It was finally finished and registered for the road as GPY 859 on 7th December 1950, the original buff logbook recording Sir Hugh Bell as the first owner. He was to keep the car for three years and used it intensively, getting through engines at an alarming rate thanks to his heavy right foot and the poor-quality petrol of the day.
"When it went the car was the quickest and best-mannered I have ever had," he writes. "I did Darlington to Chelsea door-to-door in 4 hours 20 minutes (250 miles, average speed 57.75mph) comfortably. This on pool petrol diluted with 50% industrial alcohol – and there was no dual carriageway north of Hatfield! Until the Mercedes 300SLR, I thought it the best car in the world in the wet. It seemed a lucky car and is the only one I never spun. I was only stopped once by the police for doing 80 down the Severn Sisters Road. It was about 2 o’clock in the morning and they let me off!"
Sir Hugh sold the car in July 1953 in favour of another Mercedes: "I was doing 30,000 miles a year at the time, often with passengers… I remember the Jupiter with the great affection one has for intelligent but difficult children on whom much thought is lavished and who make up for it by intermittent brilliance. I would recommend the empty twisting hilly roads of Scotland to know it at its best!"
GPY 859 then went through four more owners, the third of whom toured Italy in the car, before being acquired by a Giles Tozer of Tavistock and London in July 1965. He appears to have used it for a while before entrusting it to Jowett specialist Charlie Dodd of Erith for a restoration.
Tozer spent much of his time in America and communication clearly became an issue, with Dodd sending increasingly frantic letters demanding the settlement of unpaid bills or he would have no option but to dump the car outside in his yard – a fate which does indeed seem to have come to pass. Tozer finally got the car back and put it into storage where it languished until our vendor acquired it in April 2010.
By this time it had been completely stripped of everything and was in a very poor state. A serial Jowett restorer with a collection of similar cars, our vendor embarked on a total nut-and-bolt restoration which was to take almost 10 years to complete, much of the time being spent undoing and rectifying alterations that had taken place over the preceding 60 years. Although there are no bills to show exactly what has been done, the car speaks for itself and, as you can see in the photos, it is in sparkling condition throughout.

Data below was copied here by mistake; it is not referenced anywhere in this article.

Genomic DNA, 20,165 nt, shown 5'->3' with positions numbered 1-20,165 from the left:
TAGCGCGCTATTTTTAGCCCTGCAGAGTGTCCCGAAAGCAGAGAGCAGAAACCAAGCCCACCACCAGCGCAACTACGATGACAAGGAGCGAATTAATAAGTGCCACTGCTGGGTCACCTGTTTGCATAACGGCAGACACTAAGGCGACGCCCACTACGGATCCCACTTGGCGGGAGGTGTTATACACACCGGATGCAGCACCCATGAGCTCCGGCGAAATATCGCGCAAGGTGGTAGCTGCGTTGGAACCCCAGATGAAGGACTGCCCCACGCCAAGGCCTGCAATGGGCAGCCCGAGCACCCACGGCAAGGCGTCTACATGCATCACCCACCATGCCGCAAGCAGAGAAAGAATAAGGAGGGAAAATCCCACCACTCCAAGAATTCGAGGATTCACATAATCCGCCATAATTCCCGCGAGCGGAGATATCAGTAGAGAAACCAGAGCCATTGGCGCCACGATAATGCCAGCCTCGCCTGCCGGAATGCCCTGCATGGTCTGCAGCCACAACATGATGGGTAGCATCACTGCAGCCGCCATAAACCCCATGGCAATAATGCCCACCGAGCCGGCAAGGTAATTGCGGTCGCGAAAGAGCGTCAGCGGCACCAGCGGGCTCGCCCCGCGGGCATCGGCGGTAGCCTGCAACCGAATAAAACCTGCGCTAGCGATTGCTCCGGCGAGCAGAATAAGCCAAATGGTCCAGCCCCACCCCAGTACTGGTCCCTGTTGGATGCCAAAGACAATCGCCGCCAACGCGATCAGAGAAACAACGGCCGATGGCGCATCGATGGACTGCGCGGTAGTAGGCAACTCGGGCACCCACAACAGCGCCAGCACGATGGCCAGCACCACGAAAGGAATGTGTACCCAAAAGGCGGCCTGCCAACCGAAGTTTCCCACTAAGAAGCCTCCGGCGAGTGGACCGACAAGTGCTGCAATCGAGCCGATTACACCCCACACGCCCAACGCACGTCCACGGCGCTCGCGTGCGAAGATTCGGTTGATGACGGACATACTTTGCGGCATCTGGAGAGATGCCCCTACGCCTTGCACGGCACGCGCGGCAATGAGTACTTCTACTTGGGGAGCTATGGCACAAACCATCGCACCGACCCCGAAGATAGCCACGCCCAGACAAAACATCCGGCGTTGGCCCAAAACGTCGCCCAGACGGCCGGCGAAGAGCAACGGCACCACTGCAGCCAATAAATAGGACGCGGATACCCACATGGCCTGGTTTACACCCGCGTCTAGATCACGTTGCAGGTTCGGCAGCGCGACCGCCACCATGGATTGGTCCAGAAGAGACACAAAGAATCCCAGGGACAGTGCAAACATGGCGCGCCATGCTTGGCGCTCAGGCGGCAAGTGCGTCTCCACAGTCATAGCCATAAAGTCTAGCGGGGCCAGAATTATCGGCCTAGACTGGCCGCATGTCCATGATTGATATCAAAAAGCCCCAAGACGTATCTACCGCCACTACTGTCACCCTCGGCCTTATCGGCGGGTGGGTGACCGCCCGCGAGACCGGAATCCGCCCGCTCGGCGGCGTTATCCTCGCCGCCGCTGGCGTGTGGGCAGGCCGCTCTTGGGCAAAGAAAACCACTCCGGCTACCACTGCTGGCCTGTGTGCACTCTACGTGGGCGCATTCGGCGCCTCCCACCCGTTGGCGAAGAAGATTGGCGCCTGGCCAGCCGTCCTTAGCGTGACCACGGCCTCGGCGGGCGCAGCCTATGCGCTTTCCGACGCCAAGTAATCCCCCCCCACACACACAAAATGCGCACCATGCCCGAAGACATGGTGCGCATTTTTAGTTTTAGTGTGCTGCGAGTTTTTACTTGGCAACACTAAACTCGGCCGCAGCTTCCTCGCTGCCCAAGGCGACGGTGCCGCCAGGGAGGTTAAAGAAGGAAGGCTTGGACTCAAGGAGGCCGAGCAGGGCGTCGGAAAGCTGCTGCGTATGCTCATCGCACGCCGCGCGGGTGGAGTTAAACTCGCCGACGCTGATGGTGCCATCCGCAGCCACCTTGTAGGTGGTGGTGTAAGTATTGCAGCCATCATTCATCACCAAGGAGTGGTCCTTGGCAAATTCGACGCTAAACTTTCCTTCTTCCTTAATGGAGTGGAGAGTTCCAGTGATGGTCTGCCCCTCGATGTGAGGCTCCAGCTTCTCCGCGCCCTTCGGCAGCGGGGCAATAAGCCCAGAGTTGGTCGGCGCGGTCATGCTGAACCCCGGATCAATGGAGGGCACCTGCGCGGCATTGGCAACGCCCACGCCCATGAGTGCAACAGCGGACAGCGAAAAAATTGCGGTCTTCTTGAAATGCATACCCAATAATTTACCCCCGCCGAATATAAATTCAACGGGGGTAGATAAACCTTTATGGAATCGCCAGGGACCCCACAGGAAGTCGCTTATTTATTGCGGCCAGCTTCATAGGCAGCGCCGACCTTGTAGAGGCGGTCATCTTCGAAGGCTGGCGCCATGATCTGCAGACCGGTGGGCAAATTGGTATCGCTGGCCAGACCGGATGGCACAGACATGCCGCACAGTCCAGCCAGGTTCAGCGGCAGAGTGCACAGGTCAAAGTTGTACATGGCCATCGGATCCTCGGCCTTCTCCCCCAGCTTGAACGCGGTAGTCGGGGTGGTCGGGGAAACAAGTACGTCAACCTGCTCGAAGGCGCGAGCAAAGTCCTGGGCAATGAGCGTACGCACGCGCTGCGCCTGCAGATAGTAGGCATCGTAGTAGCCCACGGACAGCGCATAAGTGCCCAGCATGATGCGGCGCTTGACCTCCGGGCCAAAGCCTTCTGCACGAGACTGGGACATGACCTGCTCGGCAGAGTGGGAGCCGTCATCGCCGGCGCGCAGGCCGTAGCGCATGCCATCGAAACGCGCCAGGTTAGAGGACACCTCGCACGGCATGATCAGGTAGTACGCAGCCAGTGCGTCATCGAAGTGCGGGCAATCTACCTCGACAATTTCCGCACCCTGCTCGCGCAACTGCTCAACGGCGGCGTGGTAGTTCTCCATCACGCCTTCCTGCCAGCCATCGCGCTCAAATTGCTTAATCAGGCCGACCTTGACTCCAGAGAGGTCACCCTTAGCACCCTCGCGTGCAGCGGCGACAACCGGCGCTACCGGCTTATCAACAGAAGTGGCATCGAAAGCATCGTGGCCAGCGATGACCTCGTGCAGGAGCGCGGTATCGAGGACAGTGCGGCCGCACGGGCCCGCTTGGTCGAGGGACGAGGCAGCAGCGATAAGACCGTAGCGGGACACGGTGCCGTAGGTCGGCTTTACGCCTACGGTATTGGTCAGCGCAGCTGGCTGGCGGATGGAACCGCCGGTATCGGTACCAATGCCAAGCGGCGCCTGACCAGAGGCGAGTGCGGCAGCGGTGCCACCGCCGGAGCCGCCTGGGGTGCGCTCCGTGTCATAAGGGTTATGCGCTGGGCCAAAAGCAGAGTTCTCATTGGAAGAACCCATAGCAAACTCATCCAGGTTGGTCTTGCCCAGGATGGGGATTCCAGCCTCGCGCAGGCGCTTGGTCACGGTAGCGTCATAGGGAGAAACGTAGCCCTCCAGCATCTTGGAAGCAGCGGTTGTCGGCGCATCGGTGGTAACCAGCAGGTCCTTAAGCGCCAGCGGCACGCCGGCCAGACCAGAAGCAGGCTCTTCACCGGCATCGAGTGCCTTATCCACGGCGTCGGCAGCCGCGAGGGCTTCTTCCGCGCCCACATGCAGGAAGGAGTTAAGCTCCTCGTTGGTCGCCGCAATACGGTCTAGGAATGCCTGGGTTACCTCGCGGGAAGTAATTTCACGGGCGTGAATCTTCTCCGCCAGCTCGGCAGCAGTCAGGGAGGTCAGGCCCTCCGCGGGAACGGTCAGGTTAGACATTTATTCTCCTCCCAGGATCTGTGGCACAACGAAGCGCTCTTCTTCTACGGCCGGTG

The vendor tells us that he was assisted by various friends and professionals over the course of the restoration: "When I found the car it was in such a state that it was in danger of being lost forever. I slowly built it up weekend after weekend and the hours did not matter – it was my passion and my hobby and I was determined to see it through. My goal was to save a historically important car and to get it back on the road. It wasn’t done up to sell.
"I own and have owned a lot of cars, including numerous Jowetts, and have built up a network of close friends in the classic car world over the years. James Sidwell, the Jaguar XK specialist who has worked on the famous NUB 120 and made cars for the Indiana Jones films restored the bodywork – he is the best of the best, now retired. The paintwork was done by another close friend and the engine was supplied and rebuilt by Jowett specialist Bill Lock, who also did the gearbox. The trimming was done by Vision Leisure, specialists in their field and also good friends." Since the restoration was completed it has only done a handful of 'shakedown' miles and will need a careful period of running-in before the performance is exploited to the full.
It comes with a fascinating history file containing many historic bits of printed ephemera from some of the best-known automotive names of the era – Hardy Spicer, Zenith Carbs, Hepolite Pistons, Vandervell Bearings, Laycock Engineering, Cords Piston Rings to name but a few. There is also some entertaining correspondence from previous owners and from the Jupiter Owners Club, to whom the car is well known. There is also a historic photo of the car and others of the stalled restoration in the ‘70s plus three old MOTs from 1967, 1968 and 1972.
Of four Jupiters bodied by Rawson, this is one of three survivors. Another is in Greece and the other, which was raced in period with some success, now resides in Italy where it has more recently ‘competed’ several times in the Mille Miglia Retro, an event for which GPY 859 will also be eligible.
All Jupiters are rare cars and few come onto the open market as they tend to change hands discreetly through the club network. This ‘Rawson Special’ is rarer than most: expertly restored and with an interesting and well-documented history, it would sit well in any collection.
For more information contact James on 07970 309907 or email email@example.com